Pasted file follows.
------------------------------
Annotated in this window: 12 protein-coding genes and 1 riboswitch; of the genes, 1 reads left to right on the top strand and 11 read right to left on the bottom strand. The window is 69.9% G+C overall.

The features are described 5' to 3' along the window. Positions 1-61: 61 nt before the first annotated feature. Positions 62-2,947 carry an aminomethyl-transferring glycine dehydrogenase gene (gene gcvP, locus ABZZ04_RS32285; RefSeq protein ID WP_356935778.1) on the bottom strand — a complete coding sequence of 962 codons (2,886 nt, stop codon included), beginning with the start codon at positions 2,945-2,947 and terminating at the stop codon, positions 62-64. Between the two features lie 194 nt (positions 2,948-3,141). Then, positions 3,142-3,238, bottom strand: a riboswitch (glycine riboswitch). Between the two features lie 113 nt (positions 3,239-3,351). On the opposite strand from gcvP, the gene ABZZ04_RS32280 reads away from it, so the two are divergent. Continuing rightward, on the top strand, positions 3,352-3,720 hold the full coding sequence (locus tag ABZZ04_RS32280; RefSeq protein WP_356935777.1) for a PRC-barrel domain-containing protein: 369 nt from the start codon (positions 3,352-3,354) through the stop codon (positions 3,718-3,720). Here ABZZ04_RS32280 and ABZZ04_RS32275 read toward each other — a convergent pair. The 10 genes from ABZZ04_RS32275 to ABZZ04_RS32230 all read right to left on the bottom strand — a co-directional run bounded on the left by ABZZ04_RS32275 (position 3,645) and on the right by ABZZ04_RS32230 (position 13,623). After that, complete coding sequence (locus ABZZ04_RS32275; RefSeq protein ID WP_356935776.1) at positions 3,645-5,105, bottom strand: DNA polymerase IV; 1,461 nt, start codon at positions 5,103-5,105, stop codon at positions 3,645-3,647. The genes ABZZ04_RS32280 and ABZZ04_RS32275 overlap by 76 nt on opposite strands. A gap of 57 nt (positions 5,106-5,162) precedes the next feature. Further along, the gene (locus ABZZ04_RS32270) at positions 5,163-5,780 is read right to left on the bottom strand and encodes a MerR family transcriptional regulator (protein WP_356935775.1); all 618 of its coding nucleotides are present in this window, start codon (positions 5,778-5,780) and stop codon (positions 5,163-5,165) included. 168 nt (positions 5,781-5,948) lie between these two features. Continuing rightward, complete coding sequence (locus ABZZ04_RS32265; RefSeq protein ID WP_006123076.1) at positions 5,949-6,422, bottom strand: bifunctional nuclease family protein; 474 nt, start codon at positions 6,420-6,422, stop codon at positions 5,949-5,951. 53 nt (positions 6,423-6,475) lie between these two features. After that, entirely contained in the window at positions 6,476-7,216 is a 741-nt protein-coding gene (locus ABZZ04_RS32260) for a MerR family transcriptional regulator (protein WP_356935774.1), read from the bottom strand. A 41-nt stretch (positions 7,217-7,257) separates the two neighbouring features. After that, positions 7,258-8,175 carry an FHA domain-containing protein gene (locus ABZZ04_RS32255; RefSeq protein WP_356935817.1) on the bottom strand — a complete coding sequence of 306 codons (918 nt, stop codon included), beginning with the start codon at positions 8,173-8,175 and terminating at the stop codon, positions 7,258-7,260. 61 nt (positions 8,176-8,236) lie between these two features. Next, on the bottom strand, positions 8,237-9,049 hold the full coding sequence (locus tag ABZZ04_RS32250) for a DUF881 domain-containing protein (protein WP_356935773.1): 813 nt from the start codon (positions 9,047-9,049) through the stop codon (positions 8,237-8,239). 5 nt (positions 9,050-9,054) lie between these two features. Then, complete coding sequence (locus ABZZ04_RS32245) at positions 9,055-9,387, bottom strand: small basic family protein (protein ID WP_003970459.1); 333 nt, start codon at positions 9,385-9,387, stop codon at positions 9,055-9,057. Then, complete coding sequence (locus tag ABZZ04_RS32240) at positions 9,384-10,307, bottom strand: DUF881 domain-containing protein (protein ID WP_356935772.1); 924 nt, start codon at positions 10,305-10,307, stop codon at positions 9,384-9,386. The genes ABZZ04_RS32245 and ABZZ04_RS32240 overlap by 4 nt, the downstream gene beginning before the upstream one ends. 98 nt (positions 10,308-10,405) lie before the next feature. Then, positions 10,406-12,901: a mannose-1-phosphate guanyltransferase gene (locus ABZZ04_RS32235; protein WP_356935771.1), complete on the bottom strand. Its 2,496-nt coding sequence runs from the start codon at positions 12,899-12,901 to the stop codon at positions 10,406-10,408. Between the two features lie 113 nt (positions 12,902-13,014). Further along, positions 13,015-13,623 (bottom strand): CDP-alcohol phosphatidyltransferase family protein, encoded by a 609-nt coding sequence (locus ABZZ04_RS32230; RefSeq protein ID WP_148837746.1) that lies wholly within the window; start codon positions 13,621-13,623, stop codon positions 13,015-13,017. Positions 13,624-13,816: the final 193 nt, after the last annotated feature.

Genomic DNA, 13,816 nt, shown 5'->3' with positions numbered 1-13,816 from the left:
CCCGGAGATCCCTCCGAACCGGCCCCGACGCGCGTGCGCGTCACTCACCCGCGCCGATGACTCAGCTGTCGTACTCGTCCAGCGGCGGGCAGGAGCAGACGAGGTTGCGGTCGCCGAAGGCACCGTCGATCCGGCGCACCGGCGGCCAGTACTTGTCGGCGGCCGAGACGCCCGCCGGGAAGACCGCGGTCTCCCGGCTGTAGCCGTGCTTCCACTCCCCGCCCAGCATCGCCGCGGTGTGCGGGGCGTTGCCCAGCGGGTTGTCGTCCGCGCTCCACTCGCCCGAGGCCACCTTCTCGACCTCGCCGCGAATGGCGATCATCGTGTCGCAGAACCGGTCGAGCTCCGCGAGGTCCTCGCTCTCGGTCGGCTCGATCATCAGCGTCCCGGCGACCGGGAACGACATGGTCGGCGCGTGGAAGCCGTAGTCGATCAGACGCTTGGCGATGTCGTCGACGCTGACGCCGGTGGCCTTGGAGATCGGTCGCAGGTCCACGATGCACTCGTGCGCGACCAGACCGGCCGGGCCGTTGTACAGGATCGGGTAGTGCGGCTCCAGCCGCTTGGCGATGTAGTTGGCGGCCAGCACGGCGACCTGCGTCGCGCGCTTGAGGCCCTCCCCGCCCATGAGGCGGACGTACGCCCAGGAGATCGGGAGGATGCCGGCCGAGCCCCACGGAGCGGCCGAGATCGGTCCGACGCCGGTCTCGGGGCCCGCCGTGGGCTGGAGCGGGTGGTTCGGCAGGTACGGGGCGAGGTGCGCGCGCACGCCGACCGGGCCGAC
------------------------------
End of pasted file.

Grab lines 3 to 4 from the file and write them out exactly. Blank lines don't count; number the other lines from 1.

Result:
Genomic DNA, 13,816 nt, shown 5'->3' with positions numbered 1-13,816 from the left:
CCCGGAGATCCCTCCGAACCGGCCCCGACGCGCGTGCGCGTCACTCACCCGCGCCGATGACTCAGCTGTCGTACTCGTCCAGCGGCGGGCAGGAGCAGACGAGGTTGCGGTCGCCGAAGGCACCGTCGATCCGGCGCACCGGCGGCCAGTACTTGTCGGCGGCCGAGACGCCCGCCGGGAAGACCGCGGTCTCCCGGCTGTAGCCGTGCTTCCACTCCCCGCCCAGCATCGCCGCGGTGTGCGGGGCGTTGCCCAGCGGGTTGTCGTCCGCGCTCCACTCGCCCGAGGCCACCTTCTCGACCTCGCCGCGAATGGCGATCATCGTGTCGCAGAACCGGTCGAGCTCCGCGAGGTCCTCGCTCTCGGTCGGCTCGATCATCAGCGTCCCGGCGACCGGGAACGACATGGTCGGCGCGTGGAAGCCGTAGTCGATCAGACGCTTGGCGATGTCGTCGACGCTGACGCCGGTGGCCTTGGAGATCGGTCGCAGGTCCACGATGCACTCGTGCGCGACCAGACCGGCCGGGCCGTTGTACAGGATCGGGTAGTGCGGCTCCAGCCGCTTGGCGATGTAGTTGGCGGCCAGCACGGCGACCTGCGTCGCGCGCTTGAGGCCCTCCCCGCCCATGAGGCGGACGTACGCCCAGGAGATCGGGAGGATGCCGGCCGAGCCCCACGGAGCGGCCGAGATCGGTCCGACGCCGGTCTCGGGGCCCGCCGTGGGCTGGAGCGGGTGGTTCGGCAGGTACGGGGCGAGGTGCGCGCGCACGCCGACCGGGCCGAC